Afterward, they return home to complete the remainder of their GEM degree from a distance, doing a lot of project-focused work, working in teams with fellow students who might be located in different states or on different continents. The GEM program consists of 12 classes overall, and students are graduated in 18 months. Thirty to forty percent of the program consists of team projects, managed and completed by the student teams spread over several locations—just like in a geographically spread energy firm.
Getting positioned to be ahead of the market when the industry picks up
“You will position yourself to be ahead of the market when the industry picks up again,” explained Catherine Steffek, GEM’s director of external affairs. “In 18 months, you’ll have a graduate business degree from an accredited institution that is focused on the energy industry. You’ll be able to understand how the leaders of a company work and think, and how and why decisions are made.”
“It has definitely been a help for me,” Sean Howley, Development Planning Team leader at Noble Energy (ticker: NBL), and a graduate of the GEM program, told Oil & Gas360®. “I have actually had three different positions since I graduated from the program,” Howley said, referring to some moves up the ladder at his company.
Advice from a pro
In the early days of the 2014-2016 price downturn that took the price of oil from above $100 to below $30 per barrel, Oil & Gas 360® interviewed John Hofmeister, former President of Shell Oil Company.
At Shell, Hofmeister was responsible for overseeing all of Shell’s U.S. operations and its thousands of U.S. employees. Hofmeister was head of HR for Shell in company’s headquarters at The Hague before being tapped to lead the U.S. arm of the global oil giant.
Oil & Gas 360: Up and down price swings are nothing new to the energy business, but from a human resources perspective, what do these cycles do to the talent pool?
John Hofmeister, former President, Shell Oil Company: In some respects the talent pool is disenfranchised by volatility in the oil price. In other words, as prices of oil drop, tenure or job security becomes a much bigger issue in the minds of companies and employees. And there is a cost structure that has to be adjusted when prices drop or prices rise, and so there is a sense among many people that every time we go through a down cycle we lose talented staff, which we do, and that disenfranchises employees of the future. I’ve read stories of [companies] rescinding job offers to outgoing graduates from major universities, so this is an issue that the industry has to face square-on.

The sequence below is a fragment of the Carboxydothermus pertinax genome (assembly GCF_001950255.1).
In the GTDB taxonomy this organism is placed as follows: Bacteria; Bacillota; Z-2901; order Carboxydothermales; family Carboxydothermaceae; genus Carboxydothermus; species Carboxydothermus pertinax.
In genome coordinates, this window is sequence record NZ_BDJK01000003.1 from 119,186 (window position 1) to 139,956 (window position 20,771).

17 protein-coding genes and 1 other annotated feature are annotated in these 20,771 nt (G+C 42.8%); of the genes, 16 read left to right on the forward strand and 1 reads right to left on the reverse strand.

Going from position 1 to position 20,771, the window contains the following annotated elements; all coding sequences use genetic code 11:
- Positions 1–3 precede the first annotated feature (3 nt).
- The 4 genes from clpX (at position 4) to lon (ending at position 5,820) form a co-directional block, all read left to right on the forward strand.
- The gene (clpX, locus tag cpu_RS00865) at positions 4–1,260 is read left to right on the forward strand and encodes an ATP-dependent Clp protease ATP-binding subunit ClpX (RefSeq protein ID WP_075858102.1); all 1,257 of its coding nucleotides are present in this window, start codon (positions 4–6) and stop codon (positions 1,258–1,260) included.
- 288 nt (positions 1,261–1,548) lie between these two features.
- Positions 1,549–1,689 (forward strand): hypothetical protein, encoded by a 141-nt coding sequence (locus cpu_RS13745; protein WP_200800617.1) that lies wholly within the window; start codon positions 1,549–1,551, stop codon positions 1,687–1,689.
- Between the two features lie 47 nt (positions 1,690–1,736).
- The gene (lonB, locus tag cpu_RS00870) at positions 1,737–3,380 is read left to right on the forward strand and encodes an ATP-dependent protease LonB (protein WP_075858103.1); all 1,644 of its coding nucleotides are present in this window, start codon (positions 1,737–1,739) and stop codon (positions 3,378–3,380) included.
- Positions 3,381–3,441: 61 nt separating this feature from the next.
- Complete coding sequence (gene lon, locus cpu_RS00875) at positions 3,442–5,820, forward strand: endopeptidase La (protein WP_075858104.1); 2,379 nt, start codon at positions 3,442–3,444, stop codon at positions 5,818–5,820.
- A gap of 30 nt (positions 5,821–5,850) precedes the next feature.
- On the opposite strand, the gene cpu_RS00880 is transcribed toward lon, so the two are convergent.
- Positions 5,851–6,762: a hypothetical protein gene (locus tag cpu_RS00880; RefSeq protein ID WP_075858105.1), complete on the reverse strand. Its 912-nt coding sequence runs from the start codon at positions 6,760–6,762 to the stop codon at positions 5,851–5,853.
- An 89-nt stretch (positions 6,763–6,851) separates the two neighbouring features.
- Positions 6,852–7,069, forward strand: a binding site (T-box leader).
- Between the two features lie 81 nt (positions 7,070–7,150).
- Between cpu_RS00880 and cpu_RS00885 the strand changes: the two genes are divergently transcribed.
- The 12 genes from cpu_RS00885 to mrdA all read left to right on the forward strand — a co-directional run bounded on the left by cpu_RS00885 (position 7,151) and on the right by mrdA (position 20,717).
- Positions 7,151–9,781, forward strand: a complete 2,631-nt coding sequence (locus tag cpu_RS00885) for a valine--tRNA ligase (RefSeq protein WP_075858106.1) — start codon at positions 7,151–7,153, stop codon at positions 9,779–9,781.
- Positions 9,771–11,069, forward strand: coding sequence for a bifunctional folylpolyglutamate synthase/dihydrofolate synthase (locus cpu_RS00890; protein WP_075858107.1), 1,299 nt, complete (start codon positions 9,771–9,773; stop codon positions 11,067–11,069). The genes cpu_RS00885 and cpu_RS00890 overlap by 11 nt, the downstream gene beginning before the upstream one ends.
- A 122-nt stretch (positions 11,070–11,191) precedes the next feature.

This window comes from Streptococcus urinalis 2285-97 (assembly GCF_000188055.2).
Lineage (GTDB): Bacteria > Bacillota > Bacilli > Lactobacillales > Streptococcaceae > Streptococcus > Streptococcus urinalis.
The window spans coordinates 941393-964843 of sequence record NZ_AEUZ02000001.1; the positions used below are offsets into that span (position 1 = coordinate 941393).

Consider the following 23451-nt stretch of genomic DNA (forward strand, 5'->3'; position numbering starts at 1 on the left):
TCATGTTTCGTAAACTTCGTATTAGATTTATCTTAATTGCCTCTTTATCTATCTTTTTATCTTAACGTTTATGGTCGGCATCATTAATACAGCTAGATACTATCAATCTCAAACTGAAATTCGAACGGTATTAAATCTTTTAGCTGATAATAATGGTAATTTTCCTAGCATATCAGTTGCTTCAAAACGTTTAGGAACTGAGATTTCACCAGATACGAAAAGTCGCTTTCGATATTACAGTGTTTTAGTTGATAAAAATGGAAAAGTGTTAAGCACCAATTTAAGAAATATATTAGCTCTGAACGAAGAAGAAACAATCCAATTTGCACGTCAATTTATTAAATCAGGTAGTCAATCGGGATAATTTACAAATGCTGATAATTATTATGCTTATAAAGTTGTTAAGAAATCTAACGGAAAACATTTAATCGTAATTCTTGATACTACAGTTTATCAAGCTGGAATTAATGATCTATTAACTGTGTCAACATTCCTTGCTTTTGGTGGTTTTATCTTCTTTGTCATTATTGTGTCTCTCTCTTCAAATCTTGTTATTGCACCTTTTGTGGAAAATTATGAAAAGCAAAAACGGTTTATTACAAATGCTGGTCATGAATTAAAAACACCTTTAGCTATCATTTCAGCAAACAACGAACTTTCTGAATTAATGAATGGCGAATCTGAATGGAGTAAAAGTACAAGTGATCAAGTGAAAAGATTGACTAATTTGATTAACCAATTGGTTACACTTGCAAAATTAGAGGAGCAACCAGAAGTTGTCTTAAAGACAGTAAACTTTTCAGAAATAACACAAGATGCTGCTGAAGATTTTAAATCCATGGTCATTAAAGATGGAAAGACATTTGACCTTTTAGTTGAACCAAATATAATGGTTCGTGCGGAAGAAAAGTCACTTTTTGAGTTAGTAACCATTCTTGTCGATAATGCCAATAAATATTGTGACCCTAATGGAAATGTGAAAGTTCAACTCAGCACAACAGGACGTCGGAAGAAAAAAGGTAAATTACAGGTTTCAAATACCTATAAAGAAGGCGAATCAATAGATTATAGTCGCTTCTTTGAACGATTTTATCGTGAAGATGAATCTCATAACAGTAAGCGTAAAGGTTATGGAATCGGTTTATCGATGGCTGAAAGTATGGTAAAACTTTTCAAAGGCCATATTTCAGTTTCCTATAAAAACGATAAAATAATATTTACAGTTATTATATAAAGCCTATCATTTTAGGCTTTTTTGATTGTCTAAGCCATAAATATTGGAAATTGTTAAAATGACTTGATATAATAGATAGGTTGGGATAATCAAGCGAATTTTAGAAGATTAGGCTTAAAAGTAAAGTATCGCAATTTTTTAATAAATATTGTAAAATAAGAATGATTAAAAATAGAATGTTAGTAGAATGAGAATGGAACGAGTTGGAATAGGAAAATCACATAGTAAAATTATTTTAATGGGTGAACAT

It somewhat relates to the skill and operating requirements of various companies—some occupations are more vulnerable than others, and some companies are more vulnerable than others. And so it’s not a uniform, across the board, dilution of the workforce or dilution of the skill base. It’s rather more selective.
With so many rigs being set down, yes, there is a major current de-emphasis on drilling—not necessarily drilling skills. Drilling skills are still being developed and drilling technology is still being developed, but those who are more or less hands on in the drilling arena are finding huge job insecurity right now and massive layoffs. That’s a fact of life.
There are other geosciences that are critically important to the future, whether it’s offshore, whether it’s onshore, whether it’s deep wells, enhanced oil recovery, or more specific geo-specific knowledge and awareness of fracing, water management, or a variety of other skill sets that remain in demand. So companies that are on one hand laying off in certain areas, they may actually be adding to their skill base in others.
It’s important therefore for people who aspire to work in the oil and gas industry to watch carefully where their skill development is occurring. There is also the skill development of management roles, commercial roles, contracting roles, and so on—so there are lots of career opportunities in the industry, but, yes, in a down cycle for the oil price, costs are being watched carefully and it does cause insecurity in the workforce. The best thing the industry could do for itself is manage its costs on an ongoing basis, so that as the price cycles come and go there is less direct impact on the workforce, particularly the skilled workforce.